Reolink RLC-522 Dome Camera Review

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When I installed the E1 Pro and the E1 Zoom, the setup process required me to scan a QR code, but, since the RLC-522 doesn’t seem to have it printed anywhere on its case, I used the LAN option and surprisingly, the app quickly picked the camera up (the mobile device needs to be on the same network as the router). At this point, the camera will appear as Uninitialized and tapping on it will require you to Create a login password (use a strong one for security purposes – it would have been better to also be able to change the username from the default one) and select a name for the RLC-522. And that’s it, you can now explore the app user interface.

Software and Functionality

The app interface has a very similar layout to the UI on the Reolink E1 Pro and especially with the E1 Zoom, featuring the live footage on the top half of the screen and underneath it, there are some quick action icons. From the left, there’s the Play/Pause button, followed by microphone (enable it to hear the sounds captured by the camera) and the photo capture icon. To the right, you can start recording the video, change the video quality and maximize the view. The video quality can be Fluent, Balanced or 5MP (the equivalent to low, medium and high) and, when set to 5MP, you’re going to get the best possible quality, but both the bitrate and the latency will go upwards. On the top left corner of the footage, you can see the current bitrate (it will span between 1,024Kbps and 8,192Kbps) and in my case, it would usually stay at around 6,200Kbps; as for the latency, similarly to the E1 Zoom, expect a couple of seconds of delay when you use the maximum video quality.


Towards the bottom of the page, there are three larger icons, one for Clipping the footage (it zooms on a specific portion of the video), the next is for PTZ and, while on the E1 Pro and E1 Zoom, you had the possibility to pan and tilt the cameras from the app, on the RLC-522, there’s only the zoom and the focus bars available. If you do zoom in, the Focus bar moves automatically to the suitable position and, if you decide to move it manually, it may take a few seconds until you find the right spot. During the day, the image quality is excellent, with bright colors, a good contrast and a proper viewing angle (especially when set to 5MP). If you decide to step down the quality, it will change not only the resolution, but also the max bitrate. The third icon is for the Playback which will let you play any footage that’s been captured either due to a scheduled recording or motion detection. You can also speed up the video (up to 4 times) or slow it down (0.25x) and you can also download it.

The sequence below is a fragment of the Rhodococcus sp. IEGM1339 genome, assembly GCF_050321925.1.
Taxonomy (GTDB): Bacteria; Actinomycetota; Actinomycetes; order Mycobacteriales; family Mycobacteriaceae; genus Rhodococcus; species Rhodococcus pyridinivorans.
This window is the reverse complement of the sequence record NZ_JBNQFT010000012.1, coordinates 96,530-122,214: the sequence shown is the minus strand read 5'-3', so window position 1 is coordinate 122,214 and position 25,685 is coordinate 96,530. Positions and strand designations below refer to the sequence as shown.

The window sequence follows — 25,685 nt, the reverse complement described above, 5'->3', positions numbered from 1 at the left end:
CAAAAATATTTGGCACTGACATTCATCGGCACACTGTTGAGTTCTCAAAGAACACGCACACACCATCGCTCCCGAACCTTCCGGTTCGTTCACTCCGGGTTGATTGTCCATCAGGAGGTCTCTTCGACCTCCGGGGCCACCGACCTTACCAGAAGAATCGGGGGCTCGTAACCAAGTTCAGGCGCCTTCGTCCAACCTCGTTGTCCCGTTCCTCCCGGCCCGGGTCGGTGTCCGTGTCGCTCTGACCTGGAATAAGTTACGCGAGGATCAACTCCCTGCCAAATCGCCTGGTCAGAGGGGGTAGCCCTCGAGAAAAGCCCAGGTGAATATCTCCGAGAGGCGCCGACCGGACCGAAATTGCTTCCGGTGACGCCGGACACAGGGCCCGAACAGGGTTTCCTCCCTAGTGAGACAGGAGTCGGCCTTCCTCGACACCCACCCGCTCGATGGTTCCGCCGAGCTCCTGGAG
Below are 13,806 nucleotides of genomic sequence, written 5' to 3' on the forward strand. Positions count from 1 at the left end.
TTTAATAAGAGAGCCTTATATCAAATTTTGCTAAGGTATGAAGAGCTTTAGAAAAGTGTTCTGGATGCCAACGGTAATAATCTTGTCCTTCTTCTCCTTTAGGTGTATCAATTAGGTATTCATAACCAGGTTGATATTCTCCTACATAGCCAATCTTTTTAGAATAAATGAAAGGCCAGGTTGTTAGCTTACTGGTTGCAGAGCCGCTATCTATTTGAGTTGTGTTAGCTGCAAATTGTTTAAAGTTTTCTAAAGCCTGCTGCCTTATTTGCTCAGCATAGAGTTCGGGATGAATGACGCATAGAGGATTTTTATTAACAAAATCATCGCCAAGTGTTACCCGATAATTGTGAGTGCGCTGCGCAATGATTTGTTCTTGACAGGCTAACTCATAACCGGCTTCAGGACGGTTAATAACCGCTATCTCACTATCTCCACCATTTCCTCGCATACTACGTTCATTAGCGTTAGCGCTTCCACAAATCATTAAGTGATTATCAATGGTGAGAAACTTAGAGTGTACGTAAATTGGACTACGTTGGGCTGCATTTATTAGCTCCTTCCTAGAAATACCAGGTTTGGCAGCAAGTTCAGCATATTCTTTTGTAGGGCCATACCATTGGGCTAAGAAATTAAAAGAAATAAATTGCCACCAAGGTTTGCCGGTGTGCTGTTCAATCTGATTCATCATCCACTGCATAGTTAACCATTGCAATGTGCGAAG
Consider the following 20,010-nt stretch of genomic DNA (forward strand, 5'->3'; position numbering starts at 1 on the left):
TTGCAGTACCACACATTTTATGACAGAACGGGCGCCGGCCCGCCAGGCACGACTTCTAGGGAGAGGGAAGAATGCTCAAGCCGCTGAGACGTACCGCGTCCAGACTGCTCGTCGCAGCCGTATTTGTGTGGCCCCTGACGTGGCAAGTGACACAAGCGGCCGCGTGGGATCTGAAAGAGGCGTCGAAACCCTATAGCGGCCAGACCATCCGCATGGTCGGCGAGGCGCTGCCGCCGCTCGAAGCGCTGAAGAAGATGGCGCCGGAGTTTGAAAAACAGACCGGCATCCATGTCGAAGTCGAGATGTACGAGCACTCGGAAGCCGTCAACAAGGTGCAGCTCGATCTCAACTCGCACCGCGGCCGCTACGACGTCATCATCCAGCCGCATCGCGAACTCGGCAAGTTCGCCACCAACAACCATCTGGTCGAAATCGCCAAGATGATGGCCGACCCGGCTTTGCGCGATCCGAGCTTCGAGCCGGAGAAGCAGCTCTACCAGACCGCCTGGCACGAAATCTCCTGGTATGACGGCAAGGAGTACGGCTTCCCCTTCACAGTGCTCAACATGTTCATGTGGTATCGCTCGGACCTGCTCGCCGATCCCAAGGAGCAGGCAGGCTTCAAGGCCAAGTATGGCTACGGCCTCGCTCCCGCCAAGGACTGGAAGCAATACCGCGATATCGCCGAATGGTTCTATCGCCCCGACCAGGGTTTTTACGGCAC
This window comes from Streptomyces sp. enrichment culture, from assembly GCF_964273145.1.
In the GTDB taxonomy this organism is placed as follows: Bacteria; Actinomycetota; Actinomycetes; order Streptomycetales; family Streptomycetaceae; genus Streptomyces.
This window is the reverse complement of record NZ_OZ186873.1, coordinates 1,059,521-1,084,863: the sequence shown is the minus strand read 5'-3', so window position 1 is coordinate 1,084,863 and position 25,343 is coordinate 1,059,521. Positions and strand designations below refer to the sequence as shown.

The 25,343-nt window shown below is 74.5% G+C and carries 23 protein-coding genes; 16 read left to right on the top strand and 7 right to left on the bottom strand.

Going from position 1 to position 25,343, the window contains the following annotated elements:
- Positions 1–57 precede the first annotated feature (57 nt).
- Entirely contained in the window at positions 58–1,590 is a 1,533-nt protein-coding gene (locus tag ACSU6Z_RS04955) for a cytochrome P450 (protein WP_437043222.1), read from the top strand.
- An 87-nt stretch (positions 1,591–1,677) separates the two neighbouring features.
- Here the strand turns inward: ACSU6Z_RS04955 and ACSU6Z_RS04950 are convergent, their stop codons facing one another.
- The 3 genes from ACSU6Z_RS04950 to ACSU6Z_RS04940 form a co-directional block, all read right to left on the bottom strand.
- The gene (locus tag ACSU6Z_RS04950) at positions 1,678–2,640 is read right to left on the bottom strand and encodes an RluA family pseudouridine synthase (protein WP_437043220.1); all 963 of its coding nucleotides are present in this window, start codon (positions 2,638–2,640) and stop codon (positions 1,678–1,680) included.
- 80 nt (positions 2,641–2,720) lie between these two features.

It’s worth noting that the camera will record a few seconds prior to the motion detection trigger which is very useful for detecting fast moving intruders. As for storing the video, you have two main options: on the microSD card or using the Cloud servers, but you also have the option to send the footage to a NAS. Additionally, all Reolink cameras will work with the proprietary NVR which is useful if you have more than one Reolink device available. The app will allow you to change the settings of the camera (click on the gear icon above the live footage), such as the image quality profiles, the refresh rate, the date and watermark, set the privacy mask (blur an area where you are not allowed to film) and more. The motion detection can also be adjusted from the Settings area and, by default, it’s set to 41 (just like on the E1 series) which is more than enough in most situations, considering that 50 is the maximum. Depending on the distance you want to cover, you may want to set the sensitivity to higher for a larger coverage and lower if it’s just your porch (well, unless it’s huge).


Since this is an outdoor camera, the night vision is extremely important and thanks to the 18 LEDs, the Reolink RLC-522 does a good job at showing lots of details near the camera (on a distance of no more than 10 feet), but I also pointed the camera towards some buildings and cars in the distance (about 200 feet away) and, as you can see from the (unfortunately compressed) images, it does a good job outlining the scenery. Zooming in during the night will take a few seconds more than during the day to focus and again, the quality remains mostly unchanged. I know that a lot of you may ask if the delay in focusing doesn’t make the zooming feature irrelevant when you need to quickly see something closer. It’s true that outdoors, where everything is more dynamic than indoors, by the time the camera focuses, the event could have already happened and you may have missed it, but if you need to monitor a static object more closely, such as a far away gate or fence, then the RLC-522 is going to work just great.


The dome-type cameras are valued for their unobtrusive nature and the Reolink RLC-522 will indeed subtlety ensure the safety of your home and its surroundings by offering high quality live footage (with multiple ways to store the videos). The zoom ability is a welcomed addition and, while it may not be the fastest to focus, the camera still can make use of this feature to monitor a far-away area. That being said, considering that the device covers pretty much every feature that one may expect from an outdoor camera (plus some more) and since the price is right, it makes the RLC-522 one of the best options out there.

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Reolink RLC-522













  • Excellent video quality
  • 3x zoom
  • Good motion detection
  • Is dust and waterproof (IP66)
  • Makes use of the PoE technology


  • Supports cards only up to 64GB
  • The case gets a bit hot
  • No automatic pan or tilt

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